In these monkeys, there were widespread changes involving the dorsal root ganglia, cervical and lumbar nerve roots and peripheral nerves. Perivascular collars of lymphocytes and plasma cells were in the cerebral cortex, brainstem and cerebellum, spinal cord and around blood vessels to nerve roots (Pellew RAA, Miles JAR; Med J Aust:1955:2:13:480-482, cited by J Gordon Parish; Postgraduate Medical Journal 1978:54:711-717 - http://www.ncbi.nlm.nih.gov/pmc/articles/PMC2425322/ ).
    currer likes this.
  14. Cort

    Cort Phoenix Rising Founder

    Messages:
    7,025
    Likes:
    435
    Raleigh, NC
    Really interesting Marco! A Nijs recently concluded the central sensitization is present in CFS. I think the studies showing increased pain sensitivity after exercise - now pretty well established I think, are fascinating. I think this fits in with sensory gating? The Lights believe infections in the dorsal root ganglia may effect sensory processing and Clauw believes sensory processing problems are key in FM - and really with all the problems with outside stimuli, chemical sensitivity and the many symptoms present in these disorders, I think it fits really well.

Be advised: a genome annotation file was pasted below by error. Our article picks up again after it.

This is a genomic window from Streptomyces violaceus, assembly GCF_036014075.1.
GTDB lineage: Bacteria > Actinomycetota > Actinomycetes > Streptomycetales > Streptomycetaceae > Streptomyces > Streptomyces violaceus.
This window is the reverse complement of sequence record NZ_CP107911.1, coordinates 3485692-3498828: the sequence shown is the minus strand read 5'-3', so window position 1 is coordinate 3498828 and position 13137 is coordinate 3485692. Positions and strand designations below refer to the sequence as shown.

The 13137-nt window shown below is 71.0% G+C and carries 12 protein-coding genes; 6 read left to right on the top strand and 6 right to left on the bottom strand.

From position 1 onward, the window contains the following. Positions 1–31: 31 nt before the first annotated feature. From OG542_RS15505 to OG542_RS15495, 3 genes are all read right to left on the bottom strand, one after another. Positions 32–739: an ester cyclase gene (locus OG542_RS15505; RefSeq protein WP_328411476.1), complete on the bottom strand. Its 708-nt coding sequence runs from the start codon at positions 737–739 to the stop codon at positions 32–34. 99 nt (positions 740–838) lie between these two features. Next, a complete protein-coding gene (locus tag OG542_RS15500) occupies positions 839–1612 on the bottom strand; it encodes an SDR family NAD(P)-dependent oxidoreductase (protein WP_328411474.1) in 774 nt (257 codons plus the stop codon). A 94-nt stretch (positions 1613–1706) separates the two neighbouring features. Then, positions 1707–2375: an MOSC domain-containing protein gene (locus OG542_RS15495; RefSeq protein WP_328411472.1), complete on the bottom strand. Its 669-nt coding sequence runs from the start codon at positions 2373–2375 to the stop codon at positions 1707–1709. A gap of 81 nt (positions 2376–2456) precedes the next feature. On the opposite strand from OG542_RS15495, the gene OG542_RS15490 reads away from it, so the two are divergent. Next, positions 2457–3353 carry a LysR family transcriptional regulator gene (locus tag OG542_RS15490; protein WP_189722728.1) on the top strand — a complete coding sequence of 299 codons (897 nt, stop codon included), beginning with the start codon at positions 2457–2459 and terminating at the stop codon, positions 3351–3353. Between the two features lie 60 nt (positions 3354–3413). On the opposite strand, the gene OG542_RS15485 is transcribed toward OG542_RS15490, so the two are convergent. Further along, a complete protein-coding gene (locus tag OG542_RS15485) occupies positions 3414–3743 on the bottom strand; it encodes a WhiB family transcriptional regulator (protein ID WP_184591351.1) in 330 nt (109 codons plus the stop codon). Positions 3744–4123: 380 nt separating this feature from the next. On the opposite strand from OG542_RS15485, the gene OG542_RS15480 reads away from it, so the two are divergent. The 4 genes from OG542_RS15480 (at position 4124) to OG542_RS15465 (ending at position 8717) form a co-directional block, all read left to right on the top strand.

15. Cort

    Cort Phoenix Rising Founder

    Messages:
    7,025
    Likes:
    435
    Raleigh, NC
    I didn't know that! Hah! I do remember that NK cell activity is highly effected by stress. Well, we do know that CFS is not depression - they've looked at that exhaustively....
  16. Cort

    Cort Phoenix Rising Founder

    Messages:
    7,025
    Likes:
    435
    Raleigh, NC
    Thanks - it was fascinating sitting down him. Thanks to Corrine for getting me in there - she was quite persistent :cool::cool:
  17. Cort

    Cort Phoenix Rising Founder

    Messages:
    7,025
    Likes:
    435
    Raleigh, NC
    Good question....hmmmm. I think you may be right that something like natural killer cell sets the stage for these problems.. - he did attribute one patients decline probably to his NK cells functioning getting wiped out. Why NK cell dysfunction is low is one of the key questions - and the Peterson/Bond group, the CDC and the Klimas/Fletcher group is looking at that.